The Global Forum on Transparency and Exchange of Information for Tax Purposes is the multilateral framework within which work in the area of tax transparency and exchange of information is carried out by over 120 jurisdictions which participate in the work of the Global Forum on an equal footing.
The Global Forum is charged with in-depth monitoring and peer review of the implementation of the standards of transparency and exchange of information for tax purposes. These standards are primarily reflected in the 2002 OECD Model Agreement on Exchange of Information on Tax Matters and its commentary, and in Article 26 of the OECD Model Tax Convention on Income and on Capital and its commentary as updated in 2004, which has been incorporated in the UN Model Tax Convention.
The standards provide for international exchange on request of foreseeably relevant information for the administration or enforcement of the domestic tax laws of a requesting party. “Fishing expeditions” are not authorised, but all foreseeably relevant information must be provided, including bank information and information held by fiduciaries, regardless of the existence of a domestic tax interest or the application of a dual criminality standard.
All members of the Global Forum, as well as jurisdictions identified by the Global Forum as relevant to its work, are being reviewed. This process is undertaken in two phases. Phase 1 reviews assess the quality of a jurisdiction’s legal and regulatory framework for the exchange of information, while Phase 2 reviews look at the practical implementation of that framework. Some Global Forum members are undergoing combined – Phase 1 plus Phase 2 – reviews. The ultimate goal is to help jurisdictions to effectively implement the international standards of transparency and exchange of information for tax purposes.
The Revenue Statistics in Latin America publication is jointly undertaken by the OECD Centre for Tax Policy and Administration, the OECD Development Centre, the Inter American Center of Tax Administrations (CIAT), the Economic Commission for Latin America and the Caribbean (ECLAC) and the Inter-American Development bank (IDB). It compiles comparable tax revenue statistics for a number of Latin American and Caribbean economies, the majority of which are not OECD member countries. The model is the OECD Revenue Statistics database which is a fundamental reference, backed by a well-established methodology, for OECD member countries. Extending the OECD methodology to Latin American countries enables comparisons about tax levels and tax structures on a consistent basis, both among Latin American economies and between OECD and Latin American economies.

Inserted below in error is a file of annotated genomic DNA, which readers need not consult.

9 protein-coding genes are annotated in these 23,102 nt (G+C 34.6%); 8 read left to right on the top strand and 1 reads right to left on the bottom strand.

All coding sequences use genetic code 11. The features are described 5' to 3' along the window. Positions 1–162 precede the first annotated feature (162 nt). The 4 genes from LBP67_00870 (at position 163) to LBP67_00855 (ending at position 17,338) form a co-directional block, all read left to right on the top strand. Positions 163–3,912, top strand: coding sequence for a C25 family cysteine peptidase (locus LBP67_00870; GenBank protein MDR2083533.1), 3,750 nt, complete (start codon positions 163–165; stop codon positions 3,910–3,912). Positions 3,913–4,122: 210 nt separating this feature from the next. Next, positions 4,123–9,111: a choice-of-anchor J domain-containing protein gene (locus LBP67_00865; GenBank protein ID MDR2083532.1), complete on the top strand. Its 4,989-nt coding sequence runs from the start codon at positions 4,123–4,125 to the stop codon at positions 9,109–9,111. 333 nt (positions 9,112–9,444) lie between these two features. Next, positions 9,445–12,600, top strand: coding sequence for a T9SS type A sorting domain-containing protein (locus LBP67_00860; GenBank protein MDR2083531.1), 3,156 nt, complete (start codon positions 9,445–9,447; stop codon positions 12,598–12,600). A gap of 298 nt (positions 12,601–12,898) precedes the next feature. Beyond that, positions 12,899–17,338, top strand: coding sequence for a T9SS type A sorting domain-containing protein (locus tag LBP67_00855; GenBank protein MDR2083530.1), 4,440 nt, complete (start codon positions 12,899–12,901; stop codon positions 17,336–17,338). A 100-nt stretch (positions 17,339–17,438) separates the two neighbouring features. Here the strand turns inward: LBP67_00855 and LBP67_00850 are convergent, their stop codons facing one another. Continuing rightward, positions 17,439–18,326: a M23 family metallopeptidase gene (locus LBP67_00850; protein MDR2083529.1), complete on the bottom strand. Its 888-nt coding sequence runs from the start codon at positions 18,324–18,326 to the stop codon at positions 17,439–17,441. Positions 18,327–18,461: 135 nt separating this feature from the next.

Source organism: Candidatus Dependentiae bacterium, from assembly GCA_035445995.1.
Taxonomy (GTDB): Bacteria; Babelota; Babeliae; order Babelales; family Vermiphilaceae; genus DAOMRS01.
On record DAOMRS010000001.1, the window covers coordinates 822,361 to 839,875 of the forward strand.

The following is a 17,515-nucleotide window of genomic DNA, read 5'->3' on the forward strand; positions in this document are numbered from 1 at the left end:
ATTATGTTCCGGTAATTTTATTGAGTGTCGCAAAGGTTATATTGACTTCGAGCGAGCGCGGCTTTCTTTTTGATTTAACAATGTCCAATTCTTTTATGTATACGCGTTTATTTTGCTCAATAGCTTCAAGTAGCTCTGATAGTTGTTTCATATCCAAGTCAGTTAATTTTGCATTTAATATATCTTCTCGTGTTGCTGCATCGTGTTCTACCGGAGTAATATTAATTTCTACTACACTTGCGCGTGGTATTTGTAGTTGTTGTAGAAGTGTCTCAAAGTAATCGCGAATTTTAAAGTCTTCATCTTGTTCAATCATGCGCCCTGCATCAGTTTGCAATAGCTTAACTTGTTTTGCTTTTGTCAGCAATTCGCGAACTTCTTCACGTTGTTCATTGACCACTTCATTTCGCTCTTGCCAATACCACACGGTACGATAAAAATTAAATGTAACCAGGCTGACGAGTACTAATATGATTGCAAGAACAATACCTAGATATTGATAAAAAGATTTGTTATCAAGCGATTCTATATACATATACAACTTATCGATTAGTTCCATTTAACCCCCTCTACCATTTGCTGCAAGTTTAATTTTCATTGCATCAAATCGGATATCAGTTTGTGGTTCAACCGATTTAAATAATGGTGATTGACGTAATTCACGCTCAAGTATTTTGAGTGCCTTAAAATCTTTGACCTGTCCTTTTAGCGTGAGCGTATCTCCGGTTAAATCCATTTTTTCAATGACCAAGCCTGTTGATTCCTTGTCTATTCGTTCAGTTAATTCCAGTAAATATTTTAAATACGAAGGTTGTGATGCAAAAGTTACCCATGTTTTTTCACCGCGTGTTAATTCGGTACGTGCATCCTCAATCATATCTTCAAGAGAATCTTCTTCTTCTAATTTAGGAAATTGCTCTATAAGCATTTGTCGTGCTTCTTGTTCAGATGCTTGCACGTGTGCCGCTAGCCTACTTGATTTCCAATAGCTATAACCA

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This report consists of two parts. Part I is a report by the OECD Secretary-General regarding (A) the OECD/G20 Base Erosion and Profit Shifting (BEPS) Project; (B) Tax transparency through information exchange; and (C) Tax and Development. Part II is a Progress Report to the G20 by the Global Forum on Transparency and Exchange of Information for Tax Purposes.
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Another key objective of the BEPS project is to increase transparency through improved transfer pricing documentation standards. The new guidance presented to the G20 requires country-by-country reporting by multinationals with a turnover above EUR 750 million in their countries of residence starting in 2016.
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The VAT revenues in Switzerland accounted for 13% of total tax revenue in 2012, below the OECD average of 19.5%.
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The VAT revenues in Finland accounted for 21.1% of total tax revenue in 2012, above the OECD average of 19.5%.
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The VAT revenues in Italy accounted for 13.8% of total tax revenue in 2012, below the OECD average of 19.5%.
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The United States is the only OECD country that employs a retail sales tax rather than a value added tax (VAT) as the principal consumption tax...
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The VAT revenues in Germany accounted for 19.4% of total tax revenue in 2012, which is close to the OECD average of 19.5%.
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The VAT revenues in Austria accounted for 18.6% of total tax revenue in 2012, below the OECD average of 19.5%